Posts Tagged ‘“Clam Chowder” faded ad’

The story behind three faded ads in Manhattan

April 11, 2016

If you look up enough while walking through the city, you see a fair number of these weathered ads, partly erased by rain and grime.

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Deciphering what they say isn’t always easy. Take this ad at 23 East 20th Street. “Furs” is still legible, but the name of the company is tricky.

It looks like M. Handin & Grapkin—which is close, as sure enough a company with the name Drapkin appears to have gone into the furrier business as early as 1909.

The wonderful faded sign site 14to42.net says that M. Handin and Drapkin were located in this building around 1909, and the faded ad could be more than a century old.

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This building on East 12th Street and University Place is a faded sign spotter’s dream. “Student Clothes” up top is easy enough to read.

Walter Grutchfield’s photo is better than mine, and his caption explains that the company occupied this building from 1924 to 1929.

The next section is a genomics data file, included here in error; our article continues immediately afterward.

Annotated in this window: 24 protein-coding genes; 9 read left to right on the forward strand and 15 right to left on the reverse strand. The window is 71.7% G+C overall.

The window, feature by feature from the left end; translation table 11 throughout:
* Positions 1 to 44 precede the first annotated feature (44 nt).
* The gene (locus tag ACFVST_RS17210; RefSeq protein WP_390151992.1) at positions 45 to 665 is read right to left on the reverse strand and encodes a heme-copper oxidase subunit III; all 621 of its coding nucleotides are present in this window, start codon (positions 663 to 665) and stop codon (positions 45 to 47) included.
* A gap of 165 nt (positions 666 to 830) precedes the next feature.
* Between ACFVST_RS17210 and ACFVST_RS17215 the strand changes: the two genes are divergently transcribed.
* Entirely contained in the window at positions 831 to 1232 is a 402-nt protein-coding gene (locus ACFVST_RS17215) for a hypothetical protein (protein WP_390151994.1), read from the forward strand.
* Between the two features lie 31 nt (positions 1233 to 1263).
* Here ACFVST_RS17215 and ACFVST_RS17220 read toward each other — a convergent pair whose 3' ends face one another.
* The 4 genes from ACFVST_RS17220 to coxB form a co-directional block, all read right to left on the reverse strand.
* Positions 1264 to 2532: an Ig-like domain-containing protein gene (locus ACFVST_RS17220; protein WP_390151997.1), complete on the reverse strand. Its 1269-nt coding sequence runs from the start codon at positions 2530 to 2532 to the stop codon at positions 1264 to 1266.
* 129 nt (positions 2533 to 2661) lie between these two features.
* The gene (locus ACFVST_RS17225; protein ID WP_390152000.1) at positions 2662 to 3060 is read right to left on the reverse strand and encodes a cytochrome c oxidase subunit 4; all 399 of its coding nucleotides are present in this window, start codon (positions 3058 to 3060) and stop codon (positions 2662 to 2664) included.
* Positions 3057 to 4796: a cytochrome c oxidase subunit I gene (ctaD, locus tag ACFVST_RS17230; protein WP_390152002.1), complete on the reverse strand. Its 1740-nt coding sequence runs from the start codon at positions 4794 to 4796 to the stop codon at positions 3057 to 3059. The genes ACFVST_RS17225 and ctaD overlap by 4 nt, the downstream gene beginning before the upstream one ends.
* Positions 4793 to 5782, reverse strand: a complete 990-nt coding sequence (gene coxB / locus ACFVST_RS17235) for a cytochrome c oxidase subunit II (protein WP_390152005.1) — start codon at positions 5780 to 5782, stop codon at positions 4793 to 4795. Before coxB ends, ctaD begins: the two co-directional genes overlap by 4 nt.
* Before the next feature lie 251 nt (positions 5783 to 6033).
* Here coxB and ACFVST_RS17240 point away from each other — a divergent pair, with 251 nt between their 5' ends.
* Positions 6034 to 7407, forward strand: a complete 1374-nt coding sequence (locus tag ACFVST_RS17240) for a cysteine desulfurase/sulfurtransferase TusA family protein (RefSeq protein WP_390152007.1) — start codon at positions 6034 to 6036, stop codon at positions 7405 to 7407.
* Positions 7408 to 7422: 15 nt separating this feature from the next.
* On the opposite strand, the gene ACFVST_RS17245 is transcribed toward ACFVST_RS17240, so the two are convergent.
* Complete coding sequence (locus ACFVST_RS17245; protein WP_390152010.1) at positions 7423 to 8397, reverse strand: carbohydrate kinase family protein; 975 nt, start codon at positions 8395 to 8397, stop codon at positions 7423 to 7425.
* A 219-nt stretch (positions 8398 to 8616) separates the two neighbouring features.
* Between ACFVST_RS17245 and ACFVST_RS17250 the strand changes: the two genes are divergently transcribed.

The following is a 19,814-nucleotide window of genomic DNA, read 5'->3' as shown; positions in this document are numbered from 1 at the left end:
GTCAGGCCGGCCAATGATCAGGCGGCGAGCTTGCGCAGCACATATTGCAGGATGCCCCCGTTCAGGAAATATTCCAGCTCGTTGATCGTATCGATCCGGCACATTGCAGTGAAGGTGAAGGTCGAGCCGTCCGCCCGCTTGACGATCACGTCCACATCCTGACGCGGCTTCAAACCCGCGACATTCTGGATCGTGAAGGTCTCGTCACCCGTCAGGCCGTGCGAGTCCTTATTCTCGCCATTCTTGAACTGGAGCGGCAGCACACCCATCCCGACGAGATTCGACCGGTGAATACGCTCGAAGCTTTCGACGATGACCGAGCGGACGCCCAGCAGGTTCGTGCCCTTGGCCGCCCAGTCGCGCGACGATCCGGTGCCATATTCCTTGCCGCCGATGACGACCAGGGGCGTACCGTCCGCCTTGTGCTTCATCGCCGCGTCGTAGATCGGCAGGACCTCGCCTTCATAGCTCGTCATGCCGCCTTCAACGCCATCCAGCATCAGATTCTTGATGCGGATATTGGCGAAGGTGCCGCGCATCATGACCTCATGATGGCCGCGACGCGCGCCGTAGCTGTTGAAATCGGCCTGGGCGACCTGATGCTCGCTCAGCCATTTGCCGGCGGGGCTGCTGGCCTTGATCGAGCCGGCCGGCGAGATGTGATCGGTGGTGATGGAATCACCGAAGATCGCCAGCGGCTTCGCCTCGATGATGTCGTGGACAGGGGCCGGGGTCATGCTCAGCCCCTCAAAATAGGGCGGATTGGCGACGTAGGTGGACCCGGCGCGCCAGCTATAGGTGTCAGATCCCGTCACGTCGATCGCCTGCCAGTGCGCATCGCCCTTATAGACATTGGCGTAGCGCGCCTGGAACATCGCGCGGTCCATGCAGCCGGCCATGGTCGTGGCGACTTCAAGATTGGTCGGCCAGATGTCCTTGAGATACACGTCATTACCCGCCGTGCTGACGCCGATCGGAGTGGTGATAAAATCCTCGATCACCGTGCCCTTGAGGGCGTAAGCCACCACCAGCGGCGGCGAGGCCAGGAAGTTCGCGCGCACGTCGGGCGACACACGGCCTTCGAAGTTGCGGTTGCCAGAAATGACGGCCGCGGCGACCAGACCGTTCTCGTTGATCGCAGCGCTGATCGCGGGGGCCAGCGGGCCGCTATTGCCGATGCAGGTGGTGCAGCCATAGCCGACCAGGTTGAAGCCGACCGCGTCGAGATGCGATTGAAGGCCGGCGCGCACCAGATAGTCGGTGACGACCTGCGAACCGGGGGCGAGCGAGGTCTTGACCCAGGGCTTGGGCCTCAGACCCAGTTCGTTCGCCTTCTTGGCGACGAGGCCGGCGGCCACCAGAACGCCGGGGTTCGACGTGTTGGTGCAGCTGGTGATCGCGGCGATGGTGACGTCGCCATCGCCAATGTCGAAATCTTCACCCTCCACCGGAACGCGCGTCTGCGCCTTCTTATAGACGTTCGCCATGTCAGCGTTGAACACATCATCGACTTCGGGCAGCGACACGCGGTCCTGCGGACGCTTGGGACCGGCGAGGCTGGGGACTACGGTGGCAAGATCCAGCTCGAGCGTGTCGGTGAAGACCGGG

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To get this view of this faded ad at 324 West 84th Street, you have to stand inside the 15th floor apartment of the building next door.

The address is barely legible—and though 324 is an apartment house today, as early as 1918 it was the Hotel Ramsby.

The left side of the ad must have listed room rates, forever lost to the ages.

Faded food ads on Gansevoort Street

January 18, 2010

The ground floor of 53-61 Gansevoort Street has been scrubbed over and boutique-ized like so much of the rest of the Meatpacking District. 

So it’s a treat to see that the three-story faded ad on the side of the building is still mostly legible. “Clam Chowder Clam Bouillon” reads the letters across the top floor. The next ad is too difficult to make out, but the second-story one is “New England Biscuit Works.”

The company was an early tenant of the building, constructed on this triangular spot in 1887. At that time the Meatpacking District was known as Gansevoort Market, the city’s designated spot for open-air meat and vegetable markets.

Something about 53 Gansevoort Street caught photographer Berenice Abbott’s eye in 1936, prompting her to take this picture of the building. 

Though the ads appear to be different, the street scene, with men unloading trucks, looks the way the daytime Meatpacking District did up until the late 1990s—when the neighborhoof was still made up of, well, meatpackers.